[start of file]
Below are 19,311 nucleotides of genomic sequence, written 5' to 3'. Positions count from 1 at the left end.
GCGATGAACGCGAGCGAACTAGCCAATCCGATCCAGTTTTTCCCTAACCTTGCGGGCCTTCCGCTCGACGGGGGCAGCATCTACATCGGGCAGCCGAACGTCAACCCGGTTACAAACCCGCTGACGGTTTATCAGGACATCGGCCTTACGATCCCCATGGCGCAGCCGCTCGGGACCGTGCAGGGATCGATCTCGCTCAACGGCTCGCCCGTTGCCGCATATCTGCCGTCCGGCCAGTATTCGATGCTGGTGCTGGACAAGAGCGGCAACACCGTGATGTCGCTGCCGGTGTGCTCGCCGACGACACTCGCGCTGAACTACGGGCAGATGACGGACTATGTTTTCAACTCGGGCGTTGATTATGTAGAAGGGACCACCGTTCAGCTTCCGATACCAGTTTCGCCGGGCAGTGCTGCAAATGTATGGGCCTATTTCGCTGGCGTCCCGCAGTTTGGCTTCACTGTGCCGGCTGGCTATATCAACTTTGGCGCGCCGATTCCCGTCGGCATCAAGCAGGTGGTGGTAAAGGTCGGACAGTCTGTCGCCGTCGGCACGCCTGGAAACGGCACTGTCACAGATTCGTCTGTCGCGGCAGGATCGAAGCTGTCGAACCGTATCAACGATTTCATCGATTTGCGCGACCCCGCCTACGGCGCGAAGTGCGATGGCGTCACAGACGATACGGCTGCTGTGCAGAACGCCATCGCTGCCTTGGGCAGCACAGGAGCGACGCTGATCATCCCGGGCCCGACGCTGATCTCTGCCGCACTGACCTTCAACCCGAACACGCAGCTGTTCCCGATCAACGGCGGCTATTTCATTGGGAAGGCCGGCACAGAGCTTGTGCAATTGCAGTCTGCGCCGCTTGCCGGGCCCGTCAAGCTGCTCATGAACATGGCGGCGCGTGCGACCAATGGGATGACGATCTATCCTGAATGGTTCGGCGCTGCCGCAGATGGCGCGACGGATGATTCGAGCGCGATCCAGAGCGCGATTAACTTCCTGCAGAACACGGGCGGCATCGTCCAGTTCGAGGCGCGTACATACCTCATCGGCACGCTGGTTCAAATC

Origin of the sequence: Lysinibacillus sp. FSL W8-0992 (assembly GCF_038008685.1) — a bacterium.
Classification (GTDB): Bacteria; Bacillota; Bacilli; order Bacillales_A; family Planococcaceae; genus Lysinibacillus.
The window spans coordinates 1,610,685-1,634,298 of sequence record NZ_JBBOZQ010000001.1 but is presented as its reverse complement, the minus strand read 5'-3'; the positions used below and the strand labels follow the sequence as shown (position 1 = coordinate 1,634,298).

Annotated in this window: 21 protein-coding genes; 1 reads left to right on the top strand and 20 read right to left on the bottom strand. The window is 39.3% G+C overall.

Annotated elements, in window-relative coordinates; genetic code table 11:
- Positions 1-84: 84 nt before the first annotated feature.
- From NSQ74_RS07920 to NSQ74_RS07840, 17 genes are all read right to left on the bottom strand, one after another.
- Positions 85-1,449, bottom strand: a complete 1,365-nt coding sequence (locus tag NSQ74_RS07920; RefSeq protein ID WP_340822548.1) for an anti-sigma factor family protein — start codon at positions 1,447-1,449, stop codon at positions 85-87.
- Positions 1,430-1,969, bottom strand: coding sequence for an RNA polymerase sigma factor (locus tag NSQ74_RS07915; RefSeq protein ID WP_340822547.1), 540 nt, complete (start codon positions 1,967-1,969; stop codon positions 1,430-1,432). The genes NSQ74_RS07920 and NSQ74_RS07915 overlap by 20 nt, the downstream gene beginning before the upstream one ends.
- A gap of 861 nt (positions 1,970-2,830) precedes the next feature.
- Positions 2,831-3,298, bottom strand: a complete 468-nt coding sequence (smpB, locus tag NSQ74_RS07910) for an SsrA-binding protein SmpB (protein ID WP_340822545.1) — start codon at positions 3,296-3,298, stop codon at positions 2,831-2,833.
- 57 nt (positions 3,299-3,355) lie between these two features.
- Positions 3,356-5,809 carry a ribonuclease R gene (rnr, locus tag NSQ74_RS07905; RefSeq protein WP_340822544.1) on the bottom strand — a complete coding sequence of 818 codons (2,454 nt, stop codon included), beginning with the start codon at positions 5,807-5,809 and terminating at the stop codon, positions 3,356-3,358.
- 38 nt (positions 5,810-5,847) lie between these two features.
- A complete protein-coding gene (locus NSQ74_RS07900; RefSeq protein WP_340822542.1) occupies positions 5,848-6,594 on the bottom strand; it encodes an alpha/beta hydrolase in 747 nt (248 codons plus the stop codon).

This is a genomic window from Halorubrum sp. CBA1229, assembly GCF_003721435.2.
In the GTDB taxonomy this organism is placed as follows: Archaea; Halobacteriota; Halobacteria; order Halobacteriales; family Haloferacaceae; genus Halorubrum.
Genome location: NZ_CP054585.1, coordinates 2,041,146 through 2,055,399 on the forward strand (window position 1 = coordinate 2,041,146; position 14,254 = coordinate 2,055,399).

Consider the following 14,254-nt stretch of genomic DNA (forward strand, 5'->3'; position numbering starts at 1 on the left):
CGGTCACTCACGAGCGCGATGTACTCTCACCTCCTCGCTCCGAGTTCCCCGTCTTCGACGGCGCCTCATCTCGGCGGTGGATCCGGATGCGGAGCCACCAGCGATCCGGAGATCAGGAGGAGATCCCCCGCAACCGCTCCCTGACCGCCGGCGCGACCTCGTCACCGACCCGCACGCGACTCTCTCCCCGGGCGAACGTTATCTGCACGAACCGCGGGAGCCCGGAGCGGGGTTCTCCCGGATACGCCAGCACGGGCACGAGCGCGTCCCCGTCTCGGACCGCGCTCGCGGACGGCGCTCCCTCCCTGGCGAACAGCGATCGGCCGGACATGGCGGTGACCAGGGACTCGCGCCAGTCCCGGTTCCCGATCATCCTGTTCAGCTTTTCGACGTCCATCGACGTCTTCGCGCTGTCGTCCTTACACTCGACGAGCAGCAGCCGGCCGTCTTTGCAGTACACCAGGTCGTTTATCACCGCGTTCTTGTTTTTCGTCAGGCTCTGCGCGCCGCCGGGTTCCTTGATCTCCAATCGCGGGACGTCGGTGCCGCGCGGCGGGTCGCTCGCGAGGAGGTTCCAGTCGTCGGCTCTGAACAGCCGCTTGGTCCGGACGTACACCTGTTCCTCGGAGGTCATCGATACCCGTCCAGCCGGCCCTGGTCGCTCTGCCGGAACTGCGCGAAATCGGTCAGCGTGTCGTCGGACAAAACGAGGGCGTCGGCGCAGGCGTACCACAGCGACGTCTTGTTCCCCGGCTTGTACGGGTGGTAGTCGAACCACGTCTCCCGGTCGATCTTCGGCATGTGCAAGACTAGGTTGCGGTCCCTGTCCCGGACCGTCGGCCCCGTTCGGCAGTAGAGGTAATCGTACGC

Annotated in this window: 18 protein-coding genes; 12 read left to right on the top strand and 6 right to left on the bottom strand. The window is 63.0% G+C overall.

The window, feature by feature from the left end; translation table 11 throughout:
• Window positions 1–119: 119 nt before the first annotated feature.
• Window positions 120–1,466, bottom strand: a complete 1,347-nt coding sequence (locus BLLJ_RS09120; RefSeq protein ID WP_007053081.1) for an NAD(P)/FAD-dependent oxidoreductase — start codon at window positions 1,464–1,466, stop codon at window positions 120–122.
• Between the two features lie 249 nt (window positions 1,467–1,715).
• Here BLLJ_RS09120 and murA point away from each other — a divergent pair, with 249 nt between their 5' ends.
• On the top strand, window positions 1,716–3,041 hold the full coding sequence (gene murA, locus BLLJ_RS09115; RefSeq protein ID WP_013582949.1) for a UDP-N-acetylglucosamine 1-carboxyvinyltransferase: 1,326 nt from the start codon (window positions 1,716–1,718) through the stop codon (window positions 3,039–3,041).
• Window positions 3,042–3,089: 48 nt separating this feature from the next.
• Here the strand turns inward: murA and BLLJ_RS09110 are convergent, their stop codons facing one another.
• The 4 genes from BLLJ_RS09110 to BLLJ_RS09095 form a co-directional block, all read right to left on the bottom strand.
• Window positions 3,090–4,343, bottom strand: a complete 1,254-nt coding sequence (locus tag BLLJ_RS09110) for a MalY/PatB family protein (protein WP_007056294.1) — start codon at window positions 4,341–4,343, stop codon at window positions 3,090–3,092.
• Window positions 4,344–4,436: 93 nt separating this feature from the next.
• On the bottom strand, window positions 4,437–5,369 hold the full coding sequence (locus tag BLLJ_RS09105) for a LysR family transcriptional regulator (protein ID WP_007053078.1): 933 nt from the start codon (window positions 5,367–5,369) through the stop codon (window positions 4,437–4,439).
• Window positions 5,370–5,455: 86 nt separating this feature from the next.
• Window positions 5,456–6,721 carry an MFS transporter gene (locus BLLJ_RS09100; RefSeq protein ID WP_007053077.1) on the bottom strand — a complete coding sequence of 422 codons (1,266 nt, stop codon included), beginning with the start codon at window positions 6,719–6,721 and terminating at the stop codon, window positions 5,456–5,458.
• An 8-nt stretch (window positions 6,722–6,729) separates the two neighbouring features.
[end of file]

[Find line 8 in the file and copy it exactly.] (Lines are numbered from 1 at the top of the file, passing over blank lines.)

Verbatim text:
- Positions 1-84: 84 nt before the first annotated feature.